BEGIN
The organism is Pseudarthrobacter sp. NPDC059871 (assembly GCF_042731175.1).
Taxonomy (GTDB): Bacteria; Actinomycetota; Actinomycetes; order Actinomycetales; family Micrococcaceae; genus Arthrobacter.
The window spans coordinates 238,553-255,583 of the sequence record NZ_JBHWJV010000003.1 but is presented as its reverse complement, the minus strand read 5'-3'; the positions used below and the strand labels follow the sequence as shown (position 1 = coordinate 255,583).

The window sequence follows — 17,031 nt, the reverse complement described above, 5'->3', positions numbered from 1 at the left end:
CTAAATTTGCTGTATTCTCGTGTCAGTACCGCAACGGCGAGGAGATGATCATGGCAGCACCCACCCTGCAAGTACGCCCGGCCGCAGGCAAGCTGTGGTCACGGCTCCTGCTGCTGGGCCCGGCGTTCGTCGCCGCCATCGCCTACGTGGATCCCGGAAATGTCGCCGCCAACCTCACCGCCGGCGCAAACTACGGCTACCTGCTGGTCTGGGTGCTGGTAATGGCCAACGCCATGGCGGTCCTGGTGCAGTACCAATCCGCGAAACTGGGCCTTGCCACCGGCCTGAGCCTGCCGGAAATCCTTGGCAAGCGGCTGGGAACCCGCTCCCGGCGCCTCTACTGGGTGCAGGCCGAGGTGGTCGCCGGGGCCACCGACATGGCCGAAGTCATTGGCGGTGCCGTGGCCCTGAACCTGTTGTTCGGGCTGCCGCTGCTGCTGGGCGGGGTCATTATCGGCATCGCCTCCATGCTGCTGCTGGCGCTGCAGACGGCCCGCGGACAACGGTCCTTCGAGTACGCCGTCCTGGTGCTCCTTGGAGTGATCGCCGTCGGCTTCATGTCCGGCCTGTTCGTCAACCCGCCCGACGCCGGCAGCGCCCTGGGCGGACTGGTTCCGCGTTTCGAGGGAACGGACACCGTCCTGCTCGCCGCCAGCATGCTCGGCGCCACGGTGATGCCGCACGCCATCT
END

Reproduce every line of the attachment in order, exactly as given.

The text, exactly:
The organism is Pseudarthrobacter sp. NPDC059871 (assembly GCF_042731175.1).
Taxonomy (GTDB): Bacteria; Actinomycetota; Actinomycetes; order Actinomycetales; family Micrococcaceae; genus Arthrobacter.
The window spans coordinates 238,553-255,583 of the sequence record NZ_JBHWJV010000003.1 but is presented as its reverse complement, the minus strand read 5'-3'; the positions used below and the strand labels follow the sequence as shown (position 1 = coordinate 255,583).

The window sequence follows — 17,031 nt, the reverse complement described above, 5'->3', positions numbered from 1 at the left end:
CTAAATTTGCTGTATTCTCGTGTCAGTACCGCAACGGCGAGGAGATGATCATGGCAGCACCCACCCTGCAAGTACGCCCGGCCGCAGGCAAGCTGTGGTCACGGCTCCTGCTGCTGGGCCCGGCGTTCGTCGCCGCCATCGCCTACGTGGATCCCGGAAATGTCGCCGCCAACCTCACCGCCGGCGCAAACTACGGCTACCTGCTGGTCTGGGTGCTGGTAATGGCCAACGCCATGGCGGTCCTGGTGCAGTACCAATCCGCGAAACTGGGCCTTGCCACCGGCCTGAGCCTGCCGGAAATCCTTGGCAAGCGGCTGGGAACCCGCTCCCGGCGCCTCTACTGGGTGCAGGCCGAGGTGGTCGCCGGGGCCACCGACATGGCCGAAGTCATTGGCGGTGCCGTGGCCCTGAACCTGTTGTTCGGGCTGCCGCTGCTGCTGGGCGGGGTCATTATCGGCATCGCCTCCATGCTGCTGCTGGCGCTGCAGACGGCCCGCGGACAACGGTCCTTCGAGTACGCCGTCCTGGTGCTCCTTGGAGTGATCGCCGTCGGCTTCATGTCCGGCCTGTTCGTCAACCCGCCCGACGCCGGCAGCGCCCTGGGCGGACTGGTTCCGCGTTTCGAGGGAACGGACACCGTCCTGCTCGCCGCCAGCATGCTCGGCGCCACGGTGATGCCGCACGCCATCT